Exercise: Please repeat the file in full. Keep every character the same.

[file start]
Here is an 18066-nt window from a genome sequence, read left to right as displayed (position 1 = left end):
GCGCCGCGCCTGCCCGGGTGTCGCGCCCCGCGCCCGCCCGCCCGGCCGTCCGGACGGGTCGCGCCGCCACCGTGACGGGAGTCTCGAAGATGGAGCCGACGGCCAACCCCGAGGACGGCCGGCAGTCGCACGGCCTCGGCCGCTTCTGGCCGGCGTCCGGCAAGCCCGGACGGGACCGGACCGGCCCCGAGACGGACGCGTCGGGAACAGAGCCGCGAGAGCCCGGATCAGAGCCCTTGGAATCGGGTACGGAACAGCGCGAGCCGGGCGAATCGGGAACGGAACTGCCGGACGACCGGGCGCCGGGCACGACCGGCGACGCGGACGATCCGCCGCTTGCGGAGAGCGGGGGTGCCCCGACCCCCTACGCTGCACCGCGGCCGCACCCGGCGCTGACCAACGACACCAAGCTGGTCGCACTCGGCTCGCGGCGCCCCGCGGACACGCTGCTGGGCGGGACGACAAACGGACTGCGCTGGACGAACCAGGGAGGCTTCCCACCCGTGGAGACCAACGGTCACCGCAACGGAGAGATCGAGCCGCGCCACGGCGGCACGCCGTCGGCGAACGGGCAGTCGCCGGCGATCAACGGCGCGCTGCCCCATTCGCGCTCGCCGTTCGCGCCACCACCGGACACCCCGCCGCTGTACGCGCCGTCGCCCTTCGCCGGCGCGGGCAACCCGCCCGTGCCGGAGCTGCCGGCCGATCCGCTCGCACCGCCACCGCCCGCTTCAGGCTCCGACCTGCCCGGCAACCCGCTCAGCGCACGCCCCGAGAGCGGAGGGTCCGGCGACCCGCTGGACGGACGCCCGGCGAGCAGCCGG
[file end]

Here is an 18066-nt window from a genome sequence, read left to right as displayed (position 1 = left end):
GCGCCGCGCCTGCCCGGGTGTCGCGCCCCGCGCCCGCCCGCCCGGCCGTCCGGACGGGTCGCGCCGCCACCGTGACGGGAGTCTCGAAGATGGAGCCGACGGCCAACCCCGAGGACGGCCGGCAGTCGCACGGCCTCGGCCGCTTCTGGCCGGCGTCCGGCAAGCCCGGACGGGACCGGACCGGCCCCGAGACGGACGCGTCGGGAACAGAGCCGCGAGAGCCCGGATCAGAGCCCTTGGAATCGGGTACGGAACAGCGCGAGCCGGGCGAATCGGGAACGGAACTGCCGGACGACCGGGCGCCGGGCACGACCGGCGACGCGGACGATCCGCCGCTTGCGGAGAGCGGGGGTGCCCCGACCCCCTACGCTGCACCGCGGCCGCACCCGGCGCTGACCAACGACACCAAGCTGGTCGCACTCGGCTCGCGGCGCCCCGCGGACACGCTGCTGGGCGGGACGACAAACGGACTGCGCTGGACGAACCAGGGAGGCTTCCCACCCGTGGAGACCAACGGTCACCGCAACGGAGAGATCGAGCCGCGCCACGGCGGCACGCCGTCGGCGAACGGGCAGTCGCCGGCGATCAACGGCGCGCTGCCCCATTCGCGCTCGCCGTTCGCGCCACCACCGGACACCCCGCCGCTGTACGCGCCGTCGCCCTTCGCCGGCGCGGGCAACCCGCCCGTGCCGGAGCTGCCGGCCGATCCGCTCGCACCGCCACCGCCCGCTTCAGGCTCCGACCTGCCCGGCAACCCGCTCAGCGCACGCCCCGAGAGCGGAGGGTCCGGCGACCCGCTGGACGGACGCCCGGCGAGCAGCCGG